African Americans first came to Liberty in 1817 with Southern slave owners from Tennessee, Kentucky, North Carolina and Virginia; these slaves and their descendents became the pioneers who founded the black community that has been an integral part of Clay County for over 175 years: Estes, Beauchamp, Withers, Capps, Bird, Thompson, Houston, Dorsey, Boggess, Samuel and Allen.
The decade before the Civil War was a time of great unrest in western Missouri. Clay Country experienced this turmoil over the issues of slavery and free soil states. In 1850, the population of Clay County was 9,426, of which approximately 27% were slaves. Liberty’s African-American population at this time comprised just over 20% of the total population of 827. There were only 14 free Blacks in the entire county. However, in 1863 President Abraham Lincoln, who did not receive a single Clay County vote when he ran for president, issued the Emancipation Proclamation, freeing all slaves.
Two years later and eleven months before the ratification of the thirteenth amendment that abolished slavery in the United States, the Missouri legislature passed the slave emancipation act, known as “Manumission Day,” ending slavery across the state on January 11, 1865 . Black men in Clay County received the right to vote on January 1, 1870, a short lived constitutional right that ended during the Reconstruction era in 1877. African Americans in the United States could not vote again until the Civil Rights laws were passed in 1965.
When Confederate soldiers returned home from the Civil War, they brought prejudices against blacks with them. So deep were passions from the War in Clay County that it was not until 1912 that the United States flag was hoisted above the Clay County Courthouse for the first time in more than 50 years. In spite of Jim Crow laws of segregation and Klan activity, the black community remained an active part of the city.
Before integration and the passing of civil rights laws, living in segregated communities forced blacks to provide small, home-owned “mom and pop” restaurants, entertainment, and community services for the black community. This tour presents just a small sample of the Clay County heritage enriched by its African-American residents who lived mainly on streets in the old North end of town: Gallatin, Prairie and Grover, and in the south end of town on South Main Street.
If you take a walking tour, you may wish to park on the Liberty Square, then walk 4 blocks north on Main Street to the Garrison School. You will end your tour on the Square.
Garrison School. Prior to 1865 it was against the law to teach a slave to read or write. When the Civil War ended, African Americans in Liberty first attended a private school located on West Mill for black and Indian children in the home of Mrs. Laura Armstrong, a liberal white woman, and later in a series of other homes in Liberty. African-American residents established Garrison School in 1877. The first Garrison School building stood until 1910. The current building was built in 1911.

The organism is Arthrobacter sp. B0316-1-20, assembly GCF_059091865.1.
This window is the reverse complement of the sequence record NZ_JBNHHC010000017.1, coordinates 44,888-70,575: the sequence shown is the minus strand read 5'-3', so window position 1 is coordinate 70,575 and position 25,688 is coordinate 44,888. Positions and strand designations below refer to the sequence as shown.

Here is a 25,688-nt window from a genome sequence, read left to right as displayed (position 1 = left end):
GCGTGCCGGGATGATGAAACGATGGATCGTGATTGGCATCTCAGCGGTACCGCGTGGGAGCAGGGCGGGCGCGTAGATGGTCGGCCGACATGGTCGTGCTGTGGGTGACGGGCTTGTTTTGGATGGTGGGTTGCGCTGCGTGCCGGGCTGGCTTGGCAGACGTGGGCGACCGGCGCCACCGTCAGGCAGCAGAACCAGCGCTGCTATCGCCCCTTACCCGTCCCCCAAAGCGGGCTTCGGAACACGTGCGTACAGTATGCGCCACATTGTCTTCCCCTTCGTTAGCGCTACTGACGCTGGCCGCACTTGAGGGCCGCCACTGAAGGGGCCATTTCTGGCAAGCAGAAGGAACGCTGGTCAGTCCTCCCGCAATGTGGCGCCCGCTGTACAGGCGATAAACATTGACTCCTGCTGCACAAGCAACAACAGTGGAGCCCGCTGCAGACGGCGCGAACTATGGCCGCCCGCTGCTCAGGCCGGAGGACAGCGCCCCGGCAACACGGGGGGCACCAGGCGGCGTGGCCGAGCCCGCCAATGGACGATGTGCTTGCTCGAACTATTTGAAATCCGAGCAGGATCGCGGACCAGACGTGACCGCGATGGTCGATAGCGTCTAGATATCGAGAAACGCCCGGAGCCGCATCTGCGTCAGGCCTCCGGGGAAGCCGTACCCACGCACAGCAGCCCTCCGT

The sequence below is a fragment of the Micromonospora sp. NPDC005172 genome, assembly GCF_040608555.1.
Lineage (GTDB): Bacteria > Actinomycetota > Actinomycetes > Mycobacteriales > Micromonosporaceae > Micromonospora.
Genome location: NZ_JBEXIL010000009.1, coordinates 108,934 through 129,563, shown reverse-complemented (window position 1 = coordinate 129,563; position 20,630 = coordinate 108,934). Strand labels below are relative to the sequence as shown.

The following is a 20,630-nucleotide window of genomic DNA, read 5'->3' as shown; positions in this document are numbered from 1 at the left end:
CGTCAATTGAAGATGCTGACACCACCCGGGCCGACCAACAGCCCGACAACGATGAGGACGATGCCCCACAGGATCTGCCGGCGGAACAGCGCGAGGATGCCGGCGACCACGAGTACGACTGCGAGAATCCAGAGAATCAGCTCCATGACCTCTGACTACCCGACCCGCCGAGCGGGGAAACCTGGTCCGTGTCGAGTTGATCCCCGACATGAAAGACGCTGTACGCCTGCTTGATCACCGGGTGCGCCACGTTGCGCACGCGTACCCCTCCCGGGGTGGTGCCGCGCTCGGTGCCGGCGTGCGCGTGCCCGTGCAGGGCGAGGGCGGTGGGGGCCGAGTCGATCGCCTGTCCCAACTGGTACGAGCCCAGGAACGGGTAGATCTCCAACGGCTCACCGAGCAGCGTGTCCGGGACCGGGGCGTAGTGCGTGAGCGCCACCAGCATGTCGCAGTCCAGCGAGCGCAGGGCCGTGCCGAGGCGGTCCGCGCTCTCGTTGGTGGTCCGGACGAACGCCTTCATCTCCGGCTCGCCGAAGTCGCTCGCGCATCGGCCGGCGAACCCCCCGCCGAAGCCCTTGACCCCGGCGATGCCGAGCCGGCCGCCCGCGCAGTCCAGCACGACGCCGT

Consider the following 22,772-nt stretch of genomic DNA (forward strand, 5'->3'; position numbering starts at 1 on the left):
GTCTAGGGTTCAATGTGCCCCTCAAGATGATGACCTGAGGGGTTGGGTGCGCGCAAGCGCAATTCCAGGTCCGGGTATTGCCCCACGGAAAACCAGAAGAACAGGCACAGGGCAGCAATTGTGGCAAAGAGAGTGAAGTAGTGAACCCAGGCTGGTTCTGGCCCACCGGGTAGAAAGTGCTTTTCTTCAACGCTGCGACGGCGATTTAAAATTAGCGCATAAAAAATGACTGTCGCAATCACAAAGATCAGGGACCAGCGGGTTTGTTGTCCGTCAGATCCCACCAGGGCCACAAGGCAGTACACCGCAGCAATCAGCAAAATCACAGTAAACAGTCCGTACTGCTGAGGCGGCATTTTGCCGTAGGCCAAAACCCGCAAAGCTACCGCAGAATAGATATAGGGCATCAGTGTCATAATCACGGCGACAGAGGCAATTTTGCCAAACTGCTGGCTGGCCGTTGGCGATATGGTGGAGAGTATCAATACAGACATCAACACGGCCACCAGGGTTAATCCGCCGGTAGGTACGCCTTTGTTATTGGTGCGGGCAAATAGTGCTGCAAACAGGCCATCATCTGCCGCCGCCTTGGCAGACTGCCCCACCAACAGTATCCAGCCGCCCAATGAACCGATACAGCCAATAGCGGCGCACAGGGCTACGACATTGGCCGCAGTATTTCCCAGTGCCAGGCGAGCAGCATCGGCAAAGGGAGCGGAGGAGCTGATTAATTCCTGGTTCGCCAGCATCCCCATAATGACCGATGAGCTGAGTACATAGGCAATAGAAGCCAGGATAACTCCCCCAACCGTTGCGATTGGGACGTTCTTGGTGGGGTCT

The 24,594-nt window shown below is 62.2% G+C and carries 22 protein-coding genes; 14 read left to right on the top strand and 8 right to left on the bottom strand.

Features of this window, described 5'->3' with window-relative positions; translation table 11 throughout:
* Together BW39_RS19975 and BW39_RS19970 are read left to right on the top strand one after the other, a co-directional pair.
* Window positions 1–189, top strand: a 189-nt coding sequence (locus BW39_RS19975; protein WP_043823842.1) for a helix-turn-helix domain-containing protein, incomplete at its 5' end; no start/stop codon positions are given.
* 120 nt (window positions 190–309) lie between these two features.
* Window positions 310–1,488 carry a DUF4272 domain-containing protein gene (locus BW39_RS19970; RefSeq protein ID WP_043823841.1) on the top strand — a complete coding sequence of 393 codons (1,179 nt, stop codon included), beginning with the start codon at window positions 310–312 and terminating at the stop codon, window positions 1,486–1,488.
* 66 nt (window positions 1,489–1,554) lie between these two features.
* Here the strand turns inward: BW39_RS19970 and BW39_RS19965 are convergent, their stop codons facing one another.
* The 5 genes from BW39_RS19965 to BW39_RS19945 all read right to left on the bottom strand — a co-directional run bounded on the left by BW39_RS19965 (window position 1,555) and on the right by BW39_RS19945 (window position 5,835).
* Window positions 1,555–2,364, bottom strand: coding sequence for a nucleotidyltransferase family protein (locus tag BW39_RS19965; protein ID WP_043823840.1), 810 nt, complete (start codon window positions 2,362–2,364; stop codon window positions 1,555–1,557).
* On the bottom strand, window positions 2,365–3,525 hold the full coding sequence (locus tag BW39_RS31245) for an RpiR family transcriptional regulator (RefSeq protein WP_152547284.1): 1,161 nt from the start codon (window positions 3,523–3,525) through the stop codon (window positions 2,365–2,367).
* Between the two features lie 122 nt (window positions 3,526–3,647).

Garrison School, however, only provided its students with a 10th grade education, and the "separate but equal" laws barred them from attending Liberty's white high school. Therefore, many Garrison graduates had to ride buses into Kansas City to attend the all black Lincoln High School. Finally, on May 17, 1954, as a result of arguments in the Supreme Court case Brown vs. the Topeka Board of Education, the court ruled "separate but equal education" unconstitutional, and the Liberty School District began to integrate its African American students.
Inside the Garrison School are archives of the Clay County African-American Legacy, Inc, committed to educating and informing the community of the accomplishments of African Americans of Clay County, and how they have influenced and contributed to the rich history of the Northland.
Retrace your steps south on Main Street.
St. Luke AME Church (443 N. Main) —Rev. Jesse Mills organized St. Luke African Methodist Episcopal (A.M.E.) Church in 1875. The present structure was built in 1935 and completed and dedicated in 1942. Dr. John Priest Green, former president of William Jewell College, donated the stone used for the building from his land nearby, and male members of St. Luke quarried stone, and transported the loads by wheelbarrow to the church site where women mixed mortar and the stones were placed according to Rev. A. G. Thurman's plans. St. Luke is a Clay County Historical Landmark. In the history of this church, there have been three fires, one caused by lightning, and major damage from the 2003 tornado.
Walk west through the alley that leads to Gallatin Street. Walk to your left (south) to the James A. Gay Home.
James A. Gay Home (415 N. Gallatin Street ). This Colonial Revival Bungalow was the home of Professor James A. Gay, a graduate of Lincoln University in Jefferson City, Missouri. He was the principal of Garrison School twenty-two years, and the man responsible for naming the school after the great abolitionist and journalist, William Lloyd Garrison. Professor Gay taught Religion, Latin and Greek at Western Bible Baptist College in Macon, Missouri, (before the college moved to Kansas City). His close friend, William Jewell College Professor Dr. H. I. Hester, referred Jewell students to Professor Gay for tutoring in Latin and Greek. Professor Gay died at the age of 102 in 1985.